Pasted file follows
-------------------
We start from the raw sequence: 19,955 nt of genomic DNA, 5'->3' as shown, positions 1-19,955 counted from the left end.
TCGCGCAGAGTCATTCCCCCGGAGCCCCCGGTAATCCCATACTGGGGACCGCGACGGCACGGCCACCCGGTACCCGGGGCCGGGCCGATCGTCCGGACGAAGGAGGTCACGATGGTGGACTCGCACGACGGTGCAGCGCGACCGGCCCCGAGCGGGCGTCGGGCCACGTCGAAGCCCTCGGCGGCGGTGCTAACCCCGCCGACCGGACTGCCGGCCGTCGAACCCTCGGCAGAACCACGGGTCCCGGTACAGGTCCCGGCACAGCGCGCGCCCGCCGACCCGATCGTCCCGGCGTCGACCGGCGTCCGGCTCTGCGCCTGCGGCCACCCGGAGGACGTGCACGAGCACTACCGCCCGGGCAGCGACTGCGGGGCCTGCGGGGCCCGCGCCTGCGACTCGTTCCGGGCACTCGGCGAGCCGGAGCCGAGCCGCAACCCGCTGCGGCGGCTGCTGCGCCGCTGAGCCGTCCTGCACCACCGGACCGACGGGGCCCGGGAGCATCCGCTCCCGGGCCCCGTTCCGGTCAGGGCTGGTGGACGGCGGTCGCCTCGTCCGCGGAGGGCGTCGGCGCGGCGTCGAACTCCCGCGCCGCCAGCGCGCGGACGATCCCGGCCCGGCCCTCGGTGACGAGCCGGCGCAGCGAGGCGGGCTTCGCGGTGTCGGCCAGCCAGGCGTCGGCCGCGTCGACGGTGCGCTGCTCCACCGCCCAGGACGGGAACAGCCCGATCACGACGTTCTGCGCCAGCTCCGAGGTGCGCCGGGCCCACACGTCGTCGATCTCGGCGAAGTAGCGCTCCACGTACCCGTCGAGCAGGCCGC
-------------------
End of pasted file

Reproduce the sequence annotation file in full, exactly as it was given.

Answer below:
We start from the raw sequence: 19,955 nt of genomic DNA, 5'->3' as shown, positions 1-19,955 counted from the left end.
TCGCGCAGAGTCATTCCCCCGGAGCCCCCGGTAATCCCATACTGGGGACCGCGACGGCACGGCCACCCGGTACCCGGGGCCGGGCCGATCGTCCGGACGAAGGAGGTCACGATGGTGGACTCGCACGACGGTGCAGCGCGACCGGCCCCGAGCGGGCGTCGGGCCACGTCGAAGCCCTCGGCGGCGGTGCTAACCCCGCCGACCGGACTGCCGGCCGTCGAACCCTCGGCAGAACCACGGGTCCCGGTACAGGTCCCGGCACAGCGCGCGCCCGCCGACCCGATCGTCCCGGCGTCGACCGGCGTCCGGCTCTGCGCCTGCGGCCACCCGGAGGACGTGCACGAGCACTACCGCCCGGGCAGCGACTGCGGGGCCTGCGGGGCCCGCGCCTGCGACTCGTTCCGGGCACTCGGCGAGCCGGAGCCGAGCCGCAACCCGCTGCGGCGGCTGCTGCGCCGCTGAGCCGTCCTGCACCACCGGACCGACGGGGCCCGGGAGCATCCGCTCCCGGGCCCCGTTCCGGTCAGGGCTGGTGGACGGCGGTCGCCTCGTCCGCGGAGGGCGTCGGCGCGGCGTCGAACTCCCGCGCCGCCAGCGCGCGGACGATCCCGGCCCGGCCCTCGGTGACGAGCCGGCGCAGCGAGGCGGGCTTCGCGGTGTCGGCCAGCCAGGCGTCGGCCGCGTCGACGGTGCGCTGCTCCACCGCCCAGGACGGGAACAGCCCGATCACGACGTTCTGCGCCAGCTCCGAGGTGCGCCGGGCCCACACGTCGTCGATCTCGGCGAAGTAGCGCTCCACGTACCCGTCGAGCAGGCCGC